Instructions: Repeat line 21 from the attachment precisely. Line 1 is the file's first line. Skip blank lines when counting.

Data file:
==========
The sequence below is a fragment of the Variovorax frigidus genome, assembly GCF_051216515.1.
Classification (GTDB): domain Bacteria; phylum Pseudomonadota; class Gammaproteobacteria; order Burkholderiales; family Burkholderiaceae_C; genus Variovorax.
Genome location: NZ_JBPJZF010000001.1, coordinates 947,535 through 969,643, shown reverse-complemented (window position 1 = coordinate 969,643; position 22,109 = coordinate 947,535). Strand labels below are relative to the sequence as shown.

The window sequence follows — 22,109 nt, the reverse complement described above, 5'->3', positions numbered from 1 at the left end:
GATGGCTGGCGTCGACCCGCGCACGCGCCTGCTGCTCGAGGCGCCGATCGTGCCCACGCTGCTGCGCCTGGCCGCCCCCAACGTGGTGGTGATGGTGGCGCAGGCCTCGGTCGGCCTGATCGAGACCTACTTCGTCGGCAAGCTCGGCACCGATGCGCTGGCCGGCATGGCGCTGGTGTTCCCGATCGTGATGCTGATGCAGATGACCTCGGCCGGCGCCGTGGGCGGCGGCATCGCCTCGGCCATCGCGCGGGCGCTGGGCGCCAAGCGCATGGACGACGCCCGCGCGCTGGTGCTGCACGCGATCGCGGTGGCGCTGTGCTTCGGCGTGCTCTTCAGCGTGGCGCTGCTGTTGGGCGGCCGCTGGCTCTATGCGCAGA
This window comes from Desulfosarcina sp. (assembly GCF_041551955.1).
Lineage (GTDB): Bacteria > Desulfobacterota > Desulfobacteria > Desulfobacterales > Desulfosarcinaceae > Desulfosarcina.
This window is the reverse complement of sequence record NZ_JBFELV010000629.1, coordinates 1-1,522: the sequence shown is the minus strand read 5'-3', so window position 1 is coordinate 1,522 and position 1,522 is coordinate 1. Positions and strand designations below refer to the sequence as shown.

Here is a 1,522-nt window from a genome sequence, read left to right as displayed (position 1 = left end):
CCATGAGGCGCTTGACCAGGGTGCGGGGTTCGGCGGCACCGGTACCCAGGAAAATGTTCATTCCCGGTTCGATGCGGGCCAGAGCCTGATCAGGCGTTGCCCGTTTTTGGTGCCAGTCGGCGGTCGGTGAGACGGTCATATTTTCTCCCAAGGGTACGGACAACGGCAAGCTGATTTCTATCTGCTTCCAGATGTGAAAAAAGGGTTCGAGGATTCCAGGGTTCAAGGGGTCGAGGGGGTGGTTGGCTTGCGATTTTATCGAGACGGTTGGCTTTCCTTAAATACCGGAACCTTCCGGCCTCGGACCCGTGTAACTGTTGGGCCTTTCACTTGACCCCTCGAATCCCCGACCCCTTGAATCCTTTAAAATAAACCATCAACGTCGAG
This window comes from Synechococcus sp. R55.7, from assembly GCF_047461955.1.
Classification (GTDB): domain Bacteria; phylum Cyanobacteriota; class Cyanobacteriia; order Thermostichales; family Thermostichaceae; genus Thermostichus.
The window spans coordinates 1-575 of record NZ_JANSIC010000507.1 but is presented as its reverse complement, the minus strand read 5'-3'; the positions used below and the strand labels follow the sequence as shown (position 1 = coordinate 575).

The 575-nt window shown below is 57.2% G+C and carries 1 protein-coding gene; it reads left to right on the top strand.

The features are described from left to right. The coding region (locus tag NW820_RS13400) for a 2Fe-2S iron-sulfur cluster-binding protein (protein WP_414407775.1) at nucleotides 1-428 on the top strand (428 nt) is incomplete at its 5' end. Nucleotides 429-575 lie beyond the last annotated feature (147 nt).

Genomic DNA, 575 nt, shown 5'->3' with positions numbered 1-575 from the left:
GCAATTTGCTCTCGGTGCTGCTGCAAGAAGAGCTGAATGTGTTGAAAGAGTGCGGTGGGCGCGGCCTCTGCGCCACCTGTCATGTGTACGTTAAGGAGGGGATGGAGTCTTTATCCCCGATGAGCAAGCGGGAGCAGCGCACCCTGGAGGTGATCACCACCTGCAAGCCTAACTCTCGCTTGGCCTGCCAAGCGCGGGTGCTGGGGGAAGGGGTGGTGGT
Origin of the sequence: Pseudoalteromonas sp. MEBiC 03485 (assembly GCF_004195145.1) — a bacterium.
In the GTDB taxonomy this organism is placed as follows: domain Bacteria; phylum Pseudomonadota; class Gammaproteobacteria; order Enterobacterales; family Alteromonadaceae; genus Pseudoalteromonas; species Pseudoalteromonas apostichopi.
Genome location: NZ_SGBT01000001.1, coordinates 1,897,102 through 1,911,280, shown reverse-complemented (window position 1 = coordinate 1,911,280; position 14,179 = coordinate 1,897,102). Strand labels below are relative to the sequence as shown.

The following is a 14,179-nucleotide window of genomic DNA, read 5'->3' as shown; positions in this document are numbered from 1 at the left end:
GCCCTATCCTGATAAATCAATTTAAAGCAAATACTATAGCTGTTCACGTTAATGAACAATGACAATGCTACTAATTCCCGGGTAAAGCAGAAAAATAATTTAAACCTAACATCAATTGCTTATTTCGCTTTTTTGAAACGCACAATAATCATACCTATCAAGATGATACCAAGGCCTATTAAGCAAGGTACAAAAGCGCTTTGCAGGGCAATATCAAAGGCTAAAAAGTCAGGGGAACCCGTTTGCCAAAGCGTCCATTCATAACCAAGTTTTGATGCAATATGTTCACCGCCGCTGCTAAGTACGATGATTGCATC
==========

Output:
The following is a 14,179-nucleotide window of genomic DNA, read 5'->3' as shown; positions in this document are numbered from 1 at the left end: